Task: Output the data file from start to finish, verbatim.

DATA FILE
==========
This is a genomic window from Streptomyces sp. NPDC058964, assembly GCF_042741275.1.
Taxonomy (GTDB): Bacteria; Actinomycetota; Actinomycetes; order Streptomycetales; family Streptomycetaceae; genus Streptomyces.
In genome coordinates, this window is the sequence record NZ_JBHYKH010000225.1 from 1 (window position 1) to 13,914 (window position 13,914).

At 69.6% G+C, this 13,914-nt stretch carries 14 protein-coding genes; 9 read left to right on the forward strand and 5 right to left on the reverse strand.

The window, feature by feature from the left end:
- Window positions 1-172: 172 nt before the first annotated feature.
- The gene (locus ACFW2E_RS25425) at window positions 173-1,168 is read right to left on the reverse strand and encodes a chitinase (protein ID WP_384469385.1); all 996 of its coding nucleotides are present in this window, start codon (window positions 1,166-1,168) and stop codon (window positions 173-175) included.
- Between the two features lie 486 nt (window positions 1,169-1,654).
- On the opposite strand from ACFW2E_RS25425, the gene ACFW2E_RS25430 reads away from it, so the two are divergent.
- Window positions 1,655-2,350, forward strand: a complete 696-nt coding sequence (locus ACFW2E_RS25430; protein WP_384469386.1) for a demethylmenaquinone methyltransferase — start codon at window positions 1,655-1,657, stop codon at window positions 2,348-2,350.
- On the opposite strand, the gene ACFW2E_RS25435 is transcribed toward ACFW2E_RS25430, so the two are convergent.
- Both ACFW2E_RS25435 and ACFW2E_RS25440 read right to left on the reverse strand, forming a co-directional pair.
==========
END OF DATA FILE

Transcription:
This is a genomic window from Streptomyces sp. NPDC058964, assembly GCF_042741275.1.
Taxonomy (GTDB): Bacteria; Actinomycetota; Actinomycetes; order Streptomycetales; family Streptomycetaceae; genus Streptomyces.
In genome coordinates, this window is the sequence record NZ_JBHYKH010000225.1 from 1 (window position 1) to 13,914 (window position 13,914).

At 69.6% G+C, this 13,914-nt stretch carries 14 protein-coding genes; 9 read left to right on the forward strand and 5 right to left on the reverse strand.

The window, feature by feature from the left end:
- Window positions 1-172: 172 nt before the first annotated feature.
- The gene (locus ACFW2E_RS25425) at window positions 173-1,168 is read right to left on the reverse strand and encodes a chitinase (protein ID WP_384469385.1); all 996 of its coding nucleotides are present in this window, start codon (window positions 1,166-1,168) and stop codon (window positions 173-175) included.
- Between the two features lie 486 nt (window positions 1,169-1,654).
- On the opposite strand from ACFW2E_RS25425, the gene ACFW2E_RS25430 reads away from it, so the two are divergent.
- Window positions 1,655-2,350, forward strand: a complete 696-nt coding sequence (locus ACFW2E_RS25430; protein WP_384469386.1) for a demethylmenaquinone methyltransferase — start codon at window positions 1,655-1,657, stop codon at window positions 2,348-2,350.
- On the opposite strand, the gene ACFW2E_RS25435 is transcribed toward ACFW2E_RS25430, so the two are convergent.
- Both ACFW2E_RS25435 and ACFW2E_RS25440 read right to left on the reverse strand, forming a co-directional pair.